There is disagreement at board meetings, but there is harmony, McColough said, while cumulative voting might lead to "disruption and bickering.''

Clifford Green of Brooklyn, a black who said he owned 1,000 Xerox shares, said IBM had a successful plant in the Bedford-Stuyvesant ghetto and Xerox should do the same. He asked Vernon E. Jordan, Xerox' only black director to comment.

Jordan said IBM's "marvelous decision" was not based on some "eleemosynary desire to serve" but on a desire for profit. Green shot back that he wanted to profit too_“I'm not looking for some philanthropic move”-and customers had switched from Xerox to IBM machines because of IBM's ghetto plant.

McColough pointed out that Xerox had helped Fighton, a black-owned company in Rochester that makes parts for Xerox.

Another black, Lionel Browne, said his employer in Rockefeller Center, replaced most of its Xerox machines, because Xerox "was not giving service when it was needed and we were being underpriced by IBM.”

(From the Detroit News, May 25, 1976)


(By Walter B. Smith) The annual meeting of stockholders of Armada Corp., a Detroit-based holding company, was adjourned by order of Oakland Circuit Judge Steven N. Andrews to provide time for the judge to supervise the counting of votes on a controversial financial transaction between the company and two of its directors.

The transaction involved Armada's purchase a year ago of $850,000 of debentures from Leonard Friedman, vice-president and a director of Armada, and Jerry D. Luptak, president of Armada. They bought the debentures from Meridian Industries, Inc., in August of 1974 and sold them to Armada last May at the purchase price, plus accrued interest.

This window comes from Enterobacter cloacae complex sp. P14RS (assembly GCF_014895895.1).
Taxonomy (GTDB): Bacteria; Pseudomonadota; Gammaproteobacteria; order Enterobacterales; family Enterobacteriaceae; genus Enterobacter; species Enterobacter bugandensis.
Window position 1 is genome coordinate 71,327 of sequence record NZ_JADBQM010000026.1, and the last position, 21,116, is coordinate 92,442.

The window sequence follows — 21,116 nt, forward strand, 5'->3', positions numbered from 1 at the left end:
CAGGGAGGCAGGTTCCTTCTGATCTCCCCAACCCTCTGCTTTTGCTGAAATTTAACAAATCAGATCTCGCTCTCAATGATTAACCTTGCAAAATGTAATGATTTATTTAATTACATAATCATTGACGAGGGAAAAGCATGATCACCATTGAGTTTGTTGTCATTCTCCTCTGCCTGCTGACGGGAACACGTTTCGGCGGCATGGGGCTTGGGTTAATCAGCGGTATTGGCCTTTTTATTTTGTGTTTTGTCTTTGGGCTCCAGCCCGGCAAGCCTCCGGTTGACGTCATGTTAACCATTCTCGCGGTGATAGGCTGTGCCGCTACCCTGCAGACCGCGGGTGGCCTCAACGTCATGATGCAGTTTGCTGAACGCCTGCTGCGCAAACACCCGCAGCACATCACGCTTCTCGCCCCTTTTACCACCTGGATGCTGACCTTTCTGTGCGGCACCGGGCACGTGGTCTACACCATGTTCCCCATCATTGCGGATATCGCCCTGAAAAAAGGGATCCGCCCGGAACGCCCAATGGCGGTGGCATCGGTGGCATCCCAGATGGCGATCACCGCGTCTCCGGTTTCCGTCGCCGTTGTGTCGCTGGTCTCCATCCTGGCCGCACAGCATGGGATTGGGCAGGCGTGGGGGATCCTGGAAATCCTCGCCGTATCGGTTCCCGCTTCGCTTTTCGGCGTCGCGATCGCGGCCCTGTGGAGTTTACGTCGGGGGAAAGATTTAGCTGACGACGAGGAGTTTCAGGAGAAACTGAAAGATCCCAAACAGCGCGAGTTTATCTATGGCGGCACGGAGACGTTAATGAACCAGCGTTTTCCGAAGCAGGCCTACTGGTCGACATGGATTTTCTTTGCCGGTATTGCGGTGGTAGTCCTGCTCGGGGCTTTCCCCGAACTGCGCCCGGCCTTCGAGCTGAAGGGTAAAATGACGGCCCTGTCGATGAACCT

Stockholders of Armada were asked at their meeting yesterday to give their "approval and ratification” to the deal.

However, a minority stockholder of Armada, Noel H. Gage, sued to block the vote. He charged that Armada bought the “very high risk” debentures in order to "bail out" Luptak and Friedman.

A federal court judge in Detroit refused last week to issue an injunction against the vote. Gage then went before Andrews in Oakland County Circuit Court.

Andrews issued an order which permitted the vote to be taken, but which prohibited a count of the votes except under supervision of the court. He called an outside lawyer, Patrick J. Ledwidge, and instructed him to go to the stockholder meeting in the Buhl Building in downtown Detroit and pick up the ballots. Ledwidge did that, and said it was his understanding the vote would be counted Friday by independent accountants, under the court's supervision.